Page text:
Resident Commissioner introduces bipartisan bill to extend Child Tax Credit to P.R.
Puerto Rico Resident Commissioner in Washington, Jenniffer González-Colón addressed the U.S. House Floor Tuesday urging Congress to act on the extension of the Child Tax Credit for Puerto Rico. This proposal would inject more than $3 billion into Puerto Rico’s economy over the next decade, she said.
In Puerto Rico, most of the children live under poverty levels, she said. Fifty eight percent are living under the federal poverty rate, and 39 percent living under extreme poverty.
Puerto Rico’s child population has dramatically decreased over the last decade due to migration to the U.S. mainland, pressing to act on the situation that children are facing on the Island, she said.
González submitted the “Child Tax Credit Equity for Puerto Rico Act of 2019,” saying that under current law the Child Tax Credit only applies to families who are raising three or more children. In comparison, families living on the U.S. mainland are able to use the credit for having one or two children.
“Small families consisting of one or two children are excluded from receiving this necessary benefit. The purpose of the Child Tax Creditis to be a tool to help families offset the expenses of raising children and raise themselves out of poverty,” she said.
Mississippi has the highest poverty level of any state. Puerto Rico’s poverty rate, now at 45 percent, is 178 percent higher than Mississippi. According to the Census Bureau, Puerto Rico has the lowest household income at $19,775, compared to $43,441 in the state of Mississippi, and $61,372 nationally.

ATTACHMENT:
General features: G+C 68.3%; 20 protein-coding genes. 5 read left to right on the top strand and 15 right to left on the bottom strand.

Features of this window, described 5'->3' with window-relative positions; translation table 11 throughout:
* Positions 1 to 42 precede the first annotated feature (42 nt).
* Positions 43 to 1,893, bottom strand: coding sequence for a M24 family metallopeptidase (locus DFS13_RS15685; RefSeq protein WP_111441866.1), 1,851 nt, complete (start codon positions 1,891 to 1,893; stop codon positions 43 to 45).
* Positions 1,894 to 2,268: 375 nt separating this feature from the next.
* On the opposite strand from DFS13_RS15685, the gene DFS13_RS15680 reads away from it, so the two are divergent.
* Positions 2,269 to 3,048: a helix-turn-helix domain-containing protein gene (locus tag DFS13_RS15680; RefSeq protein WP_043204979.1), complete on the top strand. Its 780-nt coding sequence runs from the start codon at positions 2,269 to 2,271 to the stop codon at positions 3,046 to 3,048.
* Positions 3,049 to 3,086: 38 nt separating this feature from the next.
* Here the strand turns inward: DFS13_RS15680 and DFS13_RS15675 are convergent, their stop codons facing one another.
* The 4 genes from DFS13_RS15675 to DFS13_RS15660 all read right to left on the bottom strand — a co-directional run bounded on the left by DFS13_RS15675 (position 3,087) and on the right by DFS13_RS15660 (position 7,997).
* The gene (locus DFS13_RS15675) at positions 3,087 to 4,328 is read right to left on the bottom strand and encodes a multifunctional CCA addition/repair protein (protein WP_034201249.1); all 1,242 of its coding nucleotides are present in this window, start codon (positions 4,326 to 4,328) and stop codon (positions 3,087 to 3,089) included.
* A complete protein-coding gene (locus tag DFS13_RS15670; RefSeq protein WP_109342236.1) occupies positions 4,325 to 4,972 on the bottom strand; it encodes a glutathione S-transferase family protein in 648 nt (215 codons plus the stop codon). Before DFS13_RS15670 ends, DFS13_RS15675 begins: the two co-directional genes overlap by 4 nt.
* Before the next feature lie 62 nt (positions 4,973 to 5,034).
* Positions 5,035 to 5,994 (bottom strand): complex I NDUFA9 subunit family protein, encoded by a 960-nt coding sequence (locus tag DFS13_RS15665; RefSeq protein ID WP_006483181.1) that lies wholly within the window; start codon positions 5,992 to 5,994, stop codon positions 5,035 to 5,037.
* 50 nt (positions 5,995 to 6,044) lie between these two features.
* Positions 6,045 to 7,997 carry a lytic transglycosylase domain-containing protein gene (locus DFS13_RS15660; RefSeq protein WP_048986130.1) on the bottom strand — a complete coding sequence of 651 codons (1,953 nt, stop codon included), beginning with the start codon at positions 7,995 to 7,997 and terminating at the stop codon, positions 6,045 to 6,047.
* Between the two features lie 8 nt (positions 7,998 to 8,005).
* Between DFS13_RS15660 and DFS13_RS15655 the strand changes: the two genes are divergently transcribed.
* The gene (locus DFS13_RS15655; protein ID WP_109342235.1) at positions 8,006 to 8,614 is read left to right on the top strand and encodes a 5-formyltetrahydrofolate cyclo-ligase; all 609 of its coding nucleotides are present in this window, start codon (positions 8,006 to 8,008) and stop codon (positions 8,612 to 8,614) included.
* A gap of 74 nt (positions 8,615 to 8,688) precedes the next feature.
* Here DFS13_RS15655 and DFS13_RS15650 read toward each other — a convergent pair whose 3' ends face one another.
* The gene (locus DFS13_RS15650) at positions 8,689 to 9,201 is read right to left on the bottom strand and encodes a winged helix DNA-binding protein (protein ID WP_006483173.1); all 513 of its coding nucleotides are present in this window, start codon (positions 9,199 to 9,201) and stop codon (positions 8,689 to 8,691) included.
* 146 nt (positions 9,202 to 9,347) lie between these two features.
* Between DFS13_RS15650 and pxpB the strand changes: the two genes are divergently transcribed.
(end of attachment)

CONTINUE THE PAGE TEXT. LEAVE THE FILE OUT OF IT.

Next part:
“This proposal would help Puerto Rico’s economy and benefit about 355,000 families and 404,000 children. I urge my colleagues to support and pass this bill,” she said during her turn on the floor.
Thes bill covers a recommendation of the Congressional Task Force on Economic Growth in Puerto Rico to minimize the challenges faced by Puerto Rican workers and maximize their opportunities.
Although most Puerto Rican families do not pay federal income taxes, they do pay federal payroll taxes. Currently, families in Puerto Rico can use these federal payroll taxes to claim the Child Tax Credit if they have three or more children. However, only 12 percent of families in Puerto Rico have three or more children, she said.
This proposal would pump some $3 billion into Puerto Rico’s economy over the next decade, benefitting about 355,000 Puerto Rican families and 404,000 children with an average annual household payment of $770, she said.
The bipartisan bill has the co-sponsorship of Rep. José Serrano (D-NY), Rep. Brian Fitzpatrick (R-PA) and Rep. Sean Duffy (R-WI).